Oklahoma Attorney General Scott Pruitt issued a consumer warning against the Humane Society of the United States last week, warning Oklahomans of the group’s solicitations and advertisements.
Pruitt has said he is looking into concerns over fundraising advertisements made in the wake of the May 2013 tornado outbreak.
“Oklahomans are caring people and gave generously to assist our friends and neighbors devastated by the deadly May 2013 tornadoes,” Attorney General Pruitt said in a statement available here. “In the wake of the storm, there are concerns some national animal welfare organizations may have misled Oklahomans by giving the impression their donations would help displaced animals and animal shelters in Oklahoma. Our review has found the Oklahoma shelters have not received assistance from national groups.”
Instead, Pruitt believes donations made by locals to the group instead went into lobbying activities. Animal shelters across central Oklahoma indicated they did not receive assistance from national animal welfare organizations, including the HSUS.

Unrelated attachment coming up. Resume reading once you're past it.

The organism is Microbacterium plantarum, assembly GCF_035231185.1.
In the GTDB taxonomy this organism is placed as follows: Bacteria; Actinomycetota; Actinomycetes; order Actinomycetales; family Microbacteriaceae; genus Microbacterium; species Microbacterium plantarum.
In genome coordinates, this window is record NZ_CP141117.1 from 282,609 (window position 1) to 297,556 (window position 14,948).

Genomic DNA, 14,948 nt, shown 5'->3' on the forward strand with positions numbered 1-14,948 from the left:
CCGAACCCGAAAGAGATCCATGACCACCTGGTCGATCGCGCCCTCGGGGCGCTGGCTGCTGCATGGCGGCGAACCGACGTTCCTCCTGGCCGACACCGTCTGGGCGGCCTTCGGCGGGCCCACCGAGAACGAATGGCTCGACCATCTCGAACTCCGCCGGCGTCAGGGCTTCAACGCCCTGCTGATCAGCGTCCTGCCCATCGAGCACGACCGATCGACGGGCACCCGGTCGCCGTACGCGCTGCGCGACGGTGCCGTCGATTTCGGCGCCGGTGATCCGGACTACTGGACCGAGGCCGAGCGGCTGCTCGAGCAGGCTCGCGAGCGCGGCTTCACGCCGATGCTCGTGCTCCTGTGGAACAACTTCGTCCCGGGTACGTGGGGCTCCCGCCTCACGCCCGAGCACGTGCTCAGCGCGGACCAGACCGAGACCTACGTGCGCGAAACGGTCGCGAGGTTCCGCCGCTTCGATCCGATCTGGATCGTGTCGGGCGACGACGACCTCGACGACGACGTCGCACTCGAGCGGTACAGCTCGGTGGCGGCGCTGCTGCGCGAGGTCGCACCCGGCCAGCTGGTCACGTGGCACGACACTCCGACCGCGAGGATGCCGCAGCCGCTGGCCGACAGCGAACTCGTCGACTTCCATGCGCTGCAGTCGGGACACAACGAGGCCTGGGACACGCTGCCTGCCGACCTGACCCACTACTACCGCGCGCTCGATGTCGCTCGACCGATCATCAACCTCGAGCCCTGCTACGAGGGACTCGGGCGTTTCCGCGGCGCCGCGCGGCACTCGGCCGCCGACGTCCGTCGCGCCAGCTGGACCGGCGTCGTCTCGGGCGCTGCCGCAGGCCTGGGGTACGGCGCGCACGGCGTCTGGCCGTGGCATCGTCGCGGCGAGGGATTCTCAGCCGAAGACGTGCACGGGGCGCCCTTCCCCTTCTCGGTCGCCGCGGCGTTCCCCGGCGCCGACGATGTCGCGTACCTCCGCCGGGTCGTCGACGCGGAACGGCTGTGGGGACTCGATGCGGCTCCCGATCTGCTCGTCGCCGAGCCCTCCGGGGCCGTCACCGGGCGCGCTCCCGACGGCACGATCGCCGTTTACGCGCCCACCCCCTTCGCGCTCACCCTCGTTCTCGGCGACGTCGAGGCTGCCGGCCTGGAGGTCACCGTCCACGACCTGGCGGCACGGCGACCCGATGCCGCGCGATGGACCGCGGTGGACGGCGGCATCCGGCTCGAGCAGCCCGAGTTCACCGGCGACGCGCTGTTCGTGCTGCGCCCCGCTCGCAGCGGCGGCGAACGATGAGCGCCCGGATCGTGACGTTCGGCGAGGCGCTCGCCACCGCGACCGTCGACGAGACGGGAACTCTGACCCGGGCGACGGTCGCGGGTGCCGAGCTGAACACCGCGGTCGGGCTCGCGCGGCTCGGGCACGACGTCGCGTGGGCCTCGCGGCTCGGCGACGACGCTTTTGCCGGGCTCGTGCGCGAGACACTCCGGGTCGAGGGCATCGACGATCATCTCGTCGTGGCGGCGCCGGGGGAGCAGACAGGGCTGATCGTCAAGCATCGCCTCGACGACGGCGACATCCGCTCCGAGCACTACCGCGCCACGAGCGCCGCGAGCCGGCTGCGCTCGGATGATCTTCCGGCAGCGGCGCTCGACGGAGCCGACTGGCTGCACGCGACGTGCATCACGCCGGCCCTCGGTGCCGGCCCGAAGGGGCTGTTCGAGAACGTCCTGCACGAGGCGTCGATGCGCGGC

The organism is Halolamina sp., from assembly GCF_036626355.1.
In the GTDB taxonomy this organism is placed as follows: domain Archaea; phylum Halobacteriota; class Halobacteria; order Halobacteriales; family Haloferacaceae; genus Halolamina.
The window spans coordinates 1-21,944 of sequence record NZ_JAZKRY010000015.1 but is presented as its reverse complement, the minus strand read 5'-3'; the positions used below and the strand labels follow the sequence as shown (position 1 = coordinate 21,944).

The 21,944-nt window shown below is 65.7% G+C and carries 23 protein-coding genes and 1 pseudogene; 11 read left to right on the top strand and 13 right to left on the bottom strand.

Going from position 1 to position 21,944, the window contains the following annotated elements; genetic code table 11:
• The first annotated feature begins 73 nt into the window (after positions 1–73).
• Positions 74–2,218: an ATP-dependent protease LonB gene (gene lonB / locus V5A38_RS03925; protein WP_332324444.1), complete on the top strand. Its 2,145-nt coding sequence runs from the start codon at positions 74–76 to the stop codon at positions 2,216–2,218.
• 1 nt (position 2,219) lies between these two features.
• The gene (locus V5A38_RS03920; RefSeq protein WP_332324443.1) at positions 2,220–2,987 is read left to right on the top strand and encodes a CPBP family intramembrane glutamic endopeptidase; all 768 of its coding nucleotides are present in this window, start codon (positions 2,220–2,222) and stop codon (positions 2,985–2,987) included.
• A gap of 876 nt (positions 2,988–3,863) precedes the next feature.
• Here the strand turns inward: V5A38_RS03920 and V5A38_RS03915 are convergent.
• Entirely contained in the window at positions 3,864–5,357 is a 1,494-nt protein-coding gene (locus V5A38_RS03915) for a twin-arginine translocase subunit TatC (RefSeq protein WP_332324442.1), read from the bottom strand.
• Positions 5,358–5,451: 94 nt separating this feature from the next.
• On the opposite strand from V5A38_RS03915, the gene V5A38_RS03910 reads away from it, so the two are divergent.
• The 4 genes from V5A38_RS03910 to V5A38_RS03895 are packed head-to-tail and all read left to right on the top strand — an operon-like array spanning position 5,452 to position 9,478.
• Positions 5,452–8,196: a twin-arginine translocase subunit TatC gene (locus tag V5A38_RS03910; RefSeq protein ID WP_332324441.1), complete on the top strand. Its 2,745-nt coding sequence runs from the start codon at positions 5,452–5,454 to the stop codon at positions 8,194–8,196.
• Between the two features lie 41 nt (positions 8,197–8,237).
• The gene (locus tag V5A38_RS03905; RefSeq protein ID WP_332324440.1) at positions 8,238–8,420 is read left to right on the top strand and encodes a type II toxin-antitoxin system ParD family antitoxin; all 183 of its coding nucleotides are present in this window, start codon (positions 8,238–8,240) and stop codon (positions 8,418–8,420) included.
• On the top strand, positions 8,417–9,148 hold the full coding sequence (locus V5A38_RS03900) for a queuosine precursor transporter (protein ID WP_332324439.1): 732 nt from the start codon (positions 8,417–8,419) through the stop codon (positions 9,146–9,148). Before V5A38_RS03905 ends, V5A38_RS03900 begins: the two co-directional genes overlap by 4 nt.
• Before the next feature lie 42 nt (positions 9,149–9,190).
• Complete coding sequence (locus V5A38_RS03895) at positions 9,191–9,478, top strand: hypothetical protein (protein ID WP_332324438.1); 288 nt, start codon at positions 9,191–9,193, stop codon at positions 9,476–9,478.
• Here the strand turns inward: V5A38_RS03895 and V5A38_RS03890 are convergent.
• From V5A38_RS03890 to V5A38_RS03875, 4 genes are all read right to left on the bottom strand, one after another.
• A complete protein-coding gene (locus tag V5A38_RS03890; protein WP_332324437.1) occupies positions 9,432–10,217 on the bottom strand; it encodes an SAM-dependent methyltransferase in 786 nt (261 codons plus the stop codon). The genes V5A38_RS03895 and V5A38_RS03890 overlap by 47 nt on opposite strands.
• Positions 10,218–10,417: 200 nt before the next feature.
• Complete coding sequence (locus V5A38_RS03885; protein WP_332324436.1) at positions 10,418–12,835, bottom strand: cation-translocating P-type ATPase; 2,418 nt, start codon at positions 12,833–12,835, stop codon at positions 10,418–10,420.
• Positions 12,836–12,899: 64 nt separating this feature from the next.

He adds, “We all want the best for displaced animals and appreciate the work animal welfare organizations do to provide care for dogs, cats and other animals. But it’s important to ensure Oklahomans are not being deceived, and that the donations they made to help Oklahoma-based animal shelters are doing just that.”
The Attorney General’s Office is reviewing information from national animal welfare organizations to help resolve and clarify these concerns.
Pruitt’s alert was issued just hours before the Center for Consumer Freedom launched a week-long advertising campaign in the state, according to the Tulsa (Okla.) World. While coincidental timing, Pruitt has said he had no advanced knowledge of the campaign.